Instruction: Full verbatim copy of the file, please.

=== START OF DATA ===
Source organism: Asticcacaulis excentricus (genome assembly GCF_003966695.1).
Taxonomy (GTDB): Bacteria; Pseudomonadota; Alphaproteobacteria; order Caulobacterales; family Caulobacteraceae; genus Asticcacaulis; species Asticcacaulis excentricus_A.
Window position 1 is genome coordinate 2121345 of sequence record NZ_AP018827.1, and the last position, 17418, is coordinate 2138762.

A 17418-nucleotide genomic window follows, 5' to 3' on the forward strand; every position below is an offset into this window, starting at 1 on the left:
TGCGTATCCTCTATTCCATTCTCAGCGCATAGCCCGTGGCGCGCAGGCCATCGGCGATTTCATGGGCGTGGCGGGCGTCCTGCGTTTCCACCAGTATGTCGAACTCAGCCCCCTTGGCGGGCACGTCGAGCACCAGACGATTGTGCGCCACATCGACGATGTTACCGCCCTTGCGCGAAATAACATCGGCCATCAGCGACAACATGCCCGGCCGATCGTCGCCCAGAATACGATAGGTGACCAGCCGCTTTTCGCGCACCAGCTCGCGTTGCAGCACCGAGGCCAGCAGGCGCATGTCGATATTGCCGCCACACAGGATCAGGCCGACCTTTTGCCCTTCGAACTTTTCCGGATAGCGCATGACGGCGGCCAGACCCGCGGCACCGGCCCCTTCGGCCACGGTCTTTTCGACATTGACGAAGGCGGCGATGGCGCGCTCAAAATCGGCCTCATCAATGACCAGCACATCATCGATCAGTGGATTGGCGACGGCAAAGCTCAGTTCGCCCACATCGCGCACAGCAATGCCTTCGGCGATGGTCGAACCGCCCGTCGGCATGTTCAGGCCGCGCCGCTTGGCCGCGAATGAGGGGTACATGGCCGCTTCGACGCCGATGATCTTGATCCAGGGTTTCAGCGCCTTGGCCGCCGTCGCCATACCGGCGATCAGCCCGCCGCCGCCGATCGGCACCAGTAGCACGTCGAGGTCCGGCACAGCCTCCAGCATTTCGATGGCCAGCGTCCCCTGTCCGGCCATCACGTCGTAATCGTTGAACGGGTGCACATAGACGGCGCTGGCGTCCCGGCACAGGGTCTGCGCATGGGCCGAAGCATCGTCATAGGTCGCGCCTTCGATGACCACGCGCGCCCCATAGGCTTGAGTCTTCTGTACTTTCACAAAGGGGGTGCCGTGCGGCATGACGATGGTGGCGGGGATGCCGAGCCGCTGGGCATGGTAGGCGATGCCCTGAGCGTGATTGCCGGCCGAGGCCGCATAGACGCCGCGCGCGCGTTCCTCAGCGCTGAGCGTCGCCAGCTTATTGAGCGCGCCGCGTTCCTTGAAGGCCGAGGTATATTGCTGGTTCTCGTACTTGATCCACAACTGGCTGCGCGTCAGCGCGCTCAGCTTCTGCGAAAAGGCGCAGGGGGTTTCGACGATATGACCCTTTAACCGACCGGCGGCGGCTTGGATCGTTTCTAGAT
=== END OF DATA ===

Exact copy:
Source organism: Asticcacaulis excentricus (genome assembly GCF_003966695.1).
Taxonomy (GTDB): Bacteria; Pseudomonadota; Alphaproteobacteria; order Caulobacterales; family Caulobacteraceae; genus Asticcacaulis; species Asticcacaulis excentricus_A.
Window position 1 is genome coordinate 2121345 of sequence record NZ_AP018827.1, and the last position, 17418, is coordinate 2138762.

A 17418-nucleotide genomic window follows, 5' to 3' on the forward strand; every position below is an offset into this window, starting at 1 on the left:
TGCGTATCCTCTATTCCATTCTCAGCGCATAGCCCGTGGCGCGCAGGCCATCGGCGATTTCATGGGCGTGGCGGGCGTCCTGCGTTTCCACCAGTATGTCGAACTCAGCCCCCTTGGCGGGCACGTCGAGCACCAGACGATTGTGCGCCACATCGACGATGTTACCGCCCTTGCGCGAAATAACATCGGCCATCAGCGACAACATGCCCGGCCGATCGTCGCCCAGAATACGATAGGTGACCAGCCGCTTTTCGCGCACCAGCTCGCGTTGCAGCACCGAGGCCAGCAGGCGCATGTCGATATTGCCGCCACACAGGATCAGGCCGACCTTTTGCCCTTCGAACTTTTCCGGATAGCGCATGACGGCGGCCAGACCCGCGGCACCGGCCCCTTCGGCCACGGTCTTTTCGACATTGACGAAGGCGGCGATGGCGCGCTCAAAATCGGCCTCATCAATGACCAGCACATCATCGATCAGTGGATTGGCGACGGCAAAGCTCAGTTCGCCCACATCGCGCACAGCAATGCCTTCGGCGATGGTCGAACCGCCCGTCGGCATGTTCAGGCCGCGCCGCTTGGCCGCGAATGAGGGGTACATGGCCGCTTCGACGCCGATGATCTTGATCCAGGGTTTCAGCGCCTTGGCCGCCGTCGCCATACCGGCGATCAGCCCGCCGCCGCCGATCGGCACCAGTAGCACGTCGAGGTCCGGCACAGCCTCCAGCATTTCGATGGCCAGCGTCCCCTGTCCGGCCATCACGTCGTAATCGTTGAACGGGTGCACATAGACGGCGCTGGCGTCCCGGCACAGGGTCTGCGCATGGGCCGAAGCATCGTCATAGGTCGCGCCTTCGATGACCACGCGCGCCCCATAGGCTTGAGTCTTCTGTACTTTCACAAAGGGGGTGCCGTGCGGCATGACGATGGTGGCGGGGATGCCGAGCCGCTGGGCATGGTAGGCGATGCCCTGAGCGTGATTGCCGGCCGAGGCCGCATAGACGCCGCGCGCGCGTTCCTCAGCGCTGAGCGTCGCCAGCTTATTGAGCGCGCCGCGTTCCTTGAAGGCCGAGGTATATTGCTGGTTCTCGTACTTGATCCACAACTGGCTGCGCGTCAGCGCGCTCAGCTTCTGCGAAAAGGCGCAGGGGGTTTCGACGATATGACCCTTTAACCGACCGGCGGCGGCTTGGATCGTTTCTAGAT